They were probably issued on April 14, which is the Nepalese New Year's Day.

Denominations and colors are the 1a ultramarine, 2a purple, and 4a green. Specialty reference catalogues (such as Hellrigl/Vignola "The Classic Stamps of Nepal"- 1984)  lists 3/2/3 shade colors respectively.

They are printed clearly and distinctly.

CV for pin-perf is $300-$500, imperforate is $175-$275. 

Obviously, expensive.

1881 Scott 5 2a purple
European Wove Paper; Imperforate
The 2 annas stamp, shown here, was used for letters within Nepal weighing up to 2 tolas ( 1`tola = legal weight of the British-Indian rupee = 11.66 grams).

The Devanagari script at top reads "Shri Gorka", and at bottom "Sarkar", translated as "Government".

Sripech (Upper half)
and Crossed Khukris (Lower half)
The central panel consisted of a crude drawing of a Sripech (jewelled headdress) and Crossed Khukris (Gurka knifes).

Surenda Bikram Shah - King of Nepal (Reign 1847-1881)
Wearing a Sripech
A Sripech had diamonds and emeralds, and a plume made of feathers taken from the bird of paradise.

The Khukri, a curved sword or knife, is the national weapon of the Gurkhas.

EK  ANA (1 anna); DO ANA (2 annas); CHAR ANA (4 annas)
How does one tell the denomination?

Look at the side panels.

DO ANA (2 annas)
Note for the 2 annas stamps shown above, the symbol for DO ANA is inscribed on the side panels.

1886 Scott 8 2a violet
Native Wove Paper; Imperforate
Beginning in 1886, native wove paper was used, producing the imperforate three denominations. as before. The paper was derived from the inner bark of a native evergreen from the mountains of Nepal.

The issue (with multiple printings) was continued until 1907. Many of the printings (and settings) are characterized by various different marginal inscriptions on the outside of the sheet. This would interest the specialist.

As one would expect, the plates continued to show more wear and tear. Note the detail for this 2a violet shown above is not nearly as clear and distinct as earlier.

Now, how can one tell the difference between the European wove paper stamps and the native paper types?

Upper row: European wove paper
Lower row: Native paper
The European paper is white, and the paper has a regular tight mesh-like wove quality.

The native paper appears more haphazard, with possible strands of fiber seen. The color is off-white, and can vary from thick to thin (tissue paper). The paper is tough, and doesn't tear easily, The poorest quality paper may show bark and parts of insects.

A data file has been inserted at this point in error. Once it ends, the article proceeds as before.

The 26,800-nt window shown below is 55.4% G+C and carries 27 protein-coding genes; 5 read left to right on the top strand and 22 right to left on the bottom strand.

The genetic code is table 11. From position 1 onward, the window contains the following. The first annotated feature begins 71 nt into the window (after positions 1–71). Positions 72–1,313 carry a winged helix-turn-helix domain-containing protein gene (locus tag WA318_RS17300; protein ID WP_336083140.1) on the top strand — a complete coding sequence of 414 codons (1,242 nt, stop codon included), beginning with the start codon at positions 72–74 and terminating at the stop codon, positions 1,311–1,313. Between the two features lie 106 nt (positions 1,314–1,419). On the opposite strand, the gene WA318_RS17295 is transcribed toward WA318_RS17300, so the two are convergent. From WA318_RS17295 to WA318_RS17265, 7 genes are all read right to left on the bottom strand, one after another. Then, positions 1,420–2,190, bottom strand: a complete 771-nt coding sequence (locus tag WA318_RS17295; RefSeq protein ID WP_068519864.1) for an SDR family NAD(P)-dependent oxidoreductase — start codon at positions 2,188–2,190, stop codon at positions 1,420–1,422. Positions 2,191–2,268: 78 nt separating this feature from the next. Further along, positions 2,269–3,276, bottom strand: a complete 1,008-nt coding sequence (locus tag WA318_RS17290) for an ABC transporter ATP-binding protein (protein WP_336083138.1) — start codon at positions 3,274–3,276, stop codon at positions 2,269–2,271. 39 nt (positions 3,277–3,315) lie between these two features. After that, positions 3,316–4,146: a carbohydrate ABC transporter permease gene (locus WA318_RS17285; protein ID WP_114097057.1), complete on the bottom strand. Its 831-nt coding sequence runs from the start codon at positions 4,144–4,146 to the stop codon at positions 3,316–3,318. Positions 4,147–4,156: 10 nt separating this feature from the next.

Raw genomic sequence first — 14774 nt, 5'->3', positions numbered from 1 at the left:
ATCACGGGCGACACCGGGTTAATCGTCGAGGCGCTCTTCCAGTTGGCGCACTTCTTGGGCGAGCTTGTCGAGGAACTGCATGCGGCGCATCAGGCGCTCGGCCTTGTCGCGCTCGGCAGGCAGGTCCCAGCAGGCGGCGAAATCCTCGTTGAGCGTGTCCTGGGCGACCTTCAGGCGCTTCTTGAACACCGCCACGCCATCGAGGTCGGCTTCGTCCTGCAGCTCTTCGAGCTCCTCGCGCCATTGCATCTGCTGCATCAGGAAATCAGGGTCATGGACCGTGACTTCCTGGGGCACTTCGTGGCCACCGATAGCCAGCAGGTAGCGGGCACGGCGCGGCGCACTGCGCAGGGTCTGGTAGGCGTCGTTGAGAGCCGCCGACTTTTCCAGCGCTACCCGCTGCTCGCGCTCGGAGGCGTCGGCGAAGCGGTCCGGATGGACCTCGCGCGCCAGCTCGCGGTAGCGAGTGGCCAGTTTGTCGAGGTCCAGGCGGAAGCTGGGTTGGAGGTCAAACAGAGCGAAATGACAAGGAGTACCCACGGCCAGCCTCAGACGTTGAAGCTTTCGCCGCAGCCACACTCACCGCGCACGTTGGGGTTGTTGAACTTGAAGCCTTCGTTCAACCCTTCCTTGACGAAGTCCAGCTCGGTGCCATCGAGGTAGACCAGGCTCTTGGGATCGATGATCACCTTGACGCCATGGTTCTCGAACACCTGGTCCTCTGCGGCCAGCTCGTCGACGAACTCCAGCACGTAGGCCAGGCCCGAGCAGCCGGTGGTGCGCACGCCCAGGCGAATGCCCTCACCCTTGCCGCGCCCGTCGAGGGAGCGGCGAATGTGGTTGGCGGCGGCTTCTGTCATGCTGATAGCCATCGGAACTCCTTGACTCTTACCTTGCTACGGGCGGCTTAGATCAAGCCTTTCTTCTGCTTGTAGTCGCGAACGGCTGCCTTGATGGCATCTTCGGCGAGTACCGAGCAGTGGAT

1886 Scott 9 4a green
Native Wove Paper; Imperforate
This 4a green (actually yellow green, a known shade in the specialty catalogues) is probably an early printing (1886-89). It shows a very clear impression, on thin to medium paper of good native paper quality.

The 1886 Scott 7-9 stamps have a CV of $20+-$50+.

1886 Scott 9 4a green
"Sripech and Crossed Khukris"
Here is another example of the Scott 4a native paper in a darker shade of green. This could be a 1898-1907 era production, as the printing is quite blurred, and the paper appears to be of poorer quality.

1899 Scott 10 1/2a black
"Siva's Bow and Two Khukris"
This stamp was produced in 1899, and is shown here, a 1/2a black. Two varieties- imperf (1899-1907) & pin-perf (1900-1903) - on Native wove paper were issued (CV $10+).

This design was not used again, except for a 1/2a red orange imperf (CV $400) released in 1917.

1898-1917 Scott 13 1a pale blue
Type of 1881; Imperforate
(Cancel, probably from telegraph use, indicates a later date of use for this example)
Scott lists a "Type of 1881" issue between 1898-1917 consisting of 1a pale blue, 2a gray violet, 2a claret ('17), 2a brown ('17), and 4a dull green denomination-color combinations. Each denomination-color combination exists as imperforate and pin-perf, all with major numbers (Scott 13-22).

Note this 1a pale blue specimen is quite blurry.

CV varies from $10-$150.

1898-1917 Scott 14 2a gray violet
Type of 1881; Imperforate
This 2a gray violet appears to have a more clear impression, suggesting an earlier printing.

1917 Scott 16  2a brown
"Sripech and Crossed Khukris"
The telegraph period lasted between 1917-1930.  At first, the remainder stock, stored since 1907, was used. But then plates were again used to produce more stamps to pay for telegraph fees. The impressions range from slightly blurred to very blurred.

Notice the crescent mark? This is characteristic of a telegraph cancellation. These telegraph cancellations are common. As mentioned, Scott actually values the used Scott 9-49 for telegraph cancels.

1917-18 Scott 29A 1a bright blue
The Scott 29A 1a bright blue, according to Scott, was issued in 1917-18. 

The issue has a slightly altered design compared to the previous issues. Scott has a note that 29A may not have been used postally. This design (A4) was designated for telegraph use, but was valid for postal use.

1917-18 Scott 29Ab 1a indigo